Yet another deceiving title from Dunn as The Queen’s Sorrow and cover illustration as well as the synopsis on the back cover elude to this being the story of Mary Tudor, on her ascension to the throne. The story is told through the eyes of a Spanish sundial maker, Rafael, and actually is his story. Though Queen Mary is a central figure that the reader encounters briefly throughout the novel it is not her sorrow that we encounter but really that of Rafael. Perhaps the novel would be redeemed if Rafael wasn’t a pathetic, naïve man who has known great pain, but in turn, and perhaps because of it, causes great pain to many others.
I, like many other reviewers, waited for the story to turn to Mary and it never did which was so disappointing. I had hoped for some insight into Mary, a women I long to understand, but Dunn fell far short of exploring the Queen’s sorrow.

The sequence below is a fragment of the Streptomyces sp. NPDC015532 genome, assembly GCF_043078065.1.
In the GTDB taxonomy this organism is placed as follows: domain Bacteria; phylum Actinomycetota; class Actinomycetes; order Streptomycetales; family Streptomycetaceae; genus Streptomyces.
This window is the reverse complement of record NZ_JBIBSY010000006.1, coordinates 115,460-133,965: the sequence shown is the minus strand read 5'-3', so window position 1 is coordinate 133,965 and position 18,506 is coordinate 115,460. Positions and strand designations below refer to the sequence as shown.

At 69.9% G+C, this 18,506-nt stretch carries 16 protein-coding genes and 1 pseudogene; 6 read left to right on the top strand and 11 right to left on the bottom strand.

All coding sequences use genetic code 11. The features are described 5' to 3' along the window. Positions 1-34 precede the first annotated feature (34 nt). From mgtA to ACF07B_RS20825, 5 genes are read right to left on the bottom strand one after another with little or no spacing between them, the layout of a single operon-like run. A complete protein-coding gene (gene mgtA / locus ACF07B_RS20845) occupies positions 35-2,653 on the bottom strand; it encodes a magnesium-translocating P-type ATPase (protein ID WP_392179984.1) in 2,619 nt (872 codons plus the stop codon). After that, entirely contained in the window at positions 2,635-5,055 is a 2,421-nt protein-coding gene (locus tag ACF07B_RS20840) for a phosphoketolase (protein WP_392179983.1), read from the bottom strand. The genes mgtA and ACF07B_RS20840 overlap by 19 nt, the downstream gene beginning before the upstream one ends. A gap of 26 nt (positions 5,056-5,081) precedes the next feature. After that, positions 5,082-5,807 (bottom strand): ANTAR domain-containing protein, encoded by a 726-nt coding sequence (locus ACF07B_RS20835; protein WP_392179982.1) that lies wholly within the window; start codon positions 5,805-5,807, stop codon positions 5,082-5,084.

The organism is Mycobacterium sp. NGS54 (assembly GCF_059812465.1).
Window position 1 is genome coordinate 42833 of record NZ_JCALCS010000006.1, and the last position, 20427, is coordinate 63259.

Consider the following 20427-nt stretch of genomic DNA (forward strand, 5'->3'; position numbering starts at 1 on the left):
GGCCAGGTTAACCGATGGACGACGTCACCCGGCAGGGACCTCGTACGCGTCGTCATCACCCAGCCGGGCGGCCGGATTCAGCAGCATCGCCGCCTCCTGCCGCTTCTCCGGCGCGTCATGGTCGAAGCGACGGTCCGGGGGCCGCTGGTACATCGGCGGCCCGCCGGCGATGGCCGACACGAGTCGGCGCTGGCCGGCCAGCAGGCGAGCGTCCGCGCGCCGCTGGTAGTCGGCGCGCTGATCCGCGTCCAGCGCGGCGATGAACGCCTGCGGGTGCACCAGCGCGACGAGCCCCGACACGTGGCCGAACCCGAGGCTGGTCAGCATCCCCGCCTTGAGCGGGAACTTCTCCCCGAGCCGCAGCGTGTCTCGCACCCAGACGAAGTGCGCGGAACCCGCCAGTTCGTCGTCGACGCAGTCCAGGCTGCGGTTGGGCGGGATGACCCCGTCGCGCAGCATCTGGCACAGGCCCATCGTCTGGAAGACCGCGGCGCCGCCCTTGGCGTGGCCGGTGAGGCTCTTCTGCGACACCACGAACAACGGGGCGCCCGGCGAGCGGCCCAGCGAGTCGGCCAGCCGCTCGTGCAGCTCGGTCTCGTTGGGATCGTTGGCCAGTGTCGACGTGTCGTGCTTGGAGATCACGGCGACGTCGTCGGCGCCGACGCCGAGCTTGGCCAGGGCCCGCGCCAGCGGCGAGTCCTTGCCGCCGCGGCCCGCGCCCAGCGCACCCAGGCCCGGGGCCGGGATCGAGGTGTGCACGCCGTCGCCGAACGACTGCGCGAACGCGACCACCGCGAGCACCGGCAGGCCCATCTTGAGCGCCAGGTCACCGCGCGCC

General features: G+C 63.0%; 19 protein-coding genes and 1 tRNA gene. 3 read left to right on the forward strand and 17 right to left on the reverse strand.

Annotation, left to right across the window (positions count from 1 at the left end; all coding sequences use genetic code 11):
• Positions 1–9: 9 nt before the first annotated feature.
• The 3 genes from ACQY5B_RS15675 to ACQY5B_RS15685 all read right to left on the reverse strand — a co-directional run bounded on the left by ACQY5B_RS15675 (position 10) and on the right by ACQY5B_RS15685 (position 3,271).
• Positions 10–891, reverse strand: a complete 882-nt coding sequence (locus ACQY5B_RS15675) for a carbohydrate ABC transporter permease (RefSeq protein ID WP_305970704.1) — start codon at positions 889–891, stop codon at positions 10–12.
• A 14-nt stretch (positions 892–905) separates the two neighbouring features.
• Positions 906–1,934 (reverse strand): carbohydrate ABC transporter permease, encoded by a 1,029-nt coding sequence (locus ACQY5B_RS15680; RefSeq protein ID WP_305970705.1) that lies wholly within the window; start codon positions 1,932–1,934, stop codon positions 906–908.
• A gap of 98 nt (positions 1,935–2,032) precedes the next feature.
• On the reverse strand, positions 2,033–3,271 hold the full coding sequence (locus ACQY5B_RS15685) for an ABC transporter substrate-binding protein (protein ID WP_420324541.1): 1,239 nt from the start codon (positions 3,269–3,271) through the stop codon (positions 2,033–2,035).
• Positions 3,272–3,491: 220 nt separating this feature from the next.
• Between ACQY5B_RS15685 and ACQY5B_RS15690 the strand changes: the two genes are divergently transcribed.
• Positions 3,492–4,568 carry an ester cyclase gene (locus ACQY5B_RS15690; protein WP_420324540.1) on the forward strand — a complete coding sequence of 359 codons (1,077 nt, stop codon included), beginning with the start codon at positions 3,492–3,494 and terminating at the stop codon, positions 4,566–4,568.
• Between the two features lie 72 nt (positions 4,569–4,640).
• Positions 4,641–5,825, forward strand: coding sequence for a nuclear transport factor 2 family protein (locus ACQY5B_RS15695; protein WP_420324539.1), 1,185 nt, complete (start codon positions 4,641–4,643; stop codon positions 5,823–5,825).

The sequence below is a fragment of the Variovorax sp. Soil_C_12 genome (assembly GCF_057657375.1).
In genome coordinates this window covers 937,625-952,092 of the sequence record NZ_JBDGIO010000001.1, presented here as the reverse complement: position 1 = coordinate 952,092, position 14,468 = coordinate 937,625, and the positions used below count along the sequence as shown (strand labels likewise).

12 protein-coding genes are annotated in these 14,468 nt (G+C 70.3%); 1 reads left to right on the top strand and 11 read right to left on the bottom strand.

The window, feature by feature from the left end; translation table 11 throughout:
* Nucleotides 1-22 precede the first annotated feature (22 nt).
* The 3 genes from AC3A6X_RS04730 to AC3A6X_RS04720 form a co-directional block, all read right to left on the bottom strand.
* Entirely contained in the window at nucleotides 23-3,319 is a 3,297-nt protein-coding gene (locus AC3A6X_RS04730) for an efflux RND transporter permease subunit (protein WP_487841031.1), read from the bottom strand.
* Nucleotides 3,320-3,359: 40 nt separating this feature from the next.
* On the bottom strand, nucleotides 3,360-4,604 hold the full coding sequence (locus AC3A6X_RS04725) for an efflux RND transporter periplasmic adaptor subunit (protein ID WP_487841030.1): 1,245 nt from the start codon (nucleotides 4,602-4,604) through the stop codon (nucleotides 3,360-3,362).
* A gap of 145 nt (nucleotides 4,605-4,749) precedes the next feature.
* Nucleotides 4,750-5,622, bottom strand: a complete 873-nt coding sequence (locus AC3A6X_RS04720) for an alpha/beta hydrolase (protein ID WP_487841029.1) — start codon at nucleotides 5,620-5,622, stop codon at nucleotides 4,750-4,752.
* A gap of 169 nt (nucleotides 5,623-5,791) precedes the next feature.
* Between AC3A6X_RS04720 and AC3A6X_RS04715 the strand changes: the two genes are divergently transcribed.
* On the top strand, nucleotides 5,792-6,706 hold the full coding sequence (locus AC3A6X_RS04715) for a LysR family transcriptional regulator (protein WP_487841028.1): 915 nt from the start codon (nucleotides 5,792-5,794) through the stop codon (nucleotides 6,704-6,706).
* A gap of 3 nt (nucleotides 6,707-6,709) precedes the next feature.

Ultimately I must say that after my last encounter with Dunn’s work in The Sixth Wife, and my research on Dunn herself who claims not to be a writer of historical fiction, I have concluded that she merely uses a historical setting in which to construct her novels of pure fiction and would go so far as to say that the misleading titles and allusions to historical figures are merely a ruse to grab readers of historical fiction for her own gain. Therefore, I cannot imagine reading anything by Suzannah Dunn again and would recommend that anyone who enjoys true historical fiction not waste his or her time either.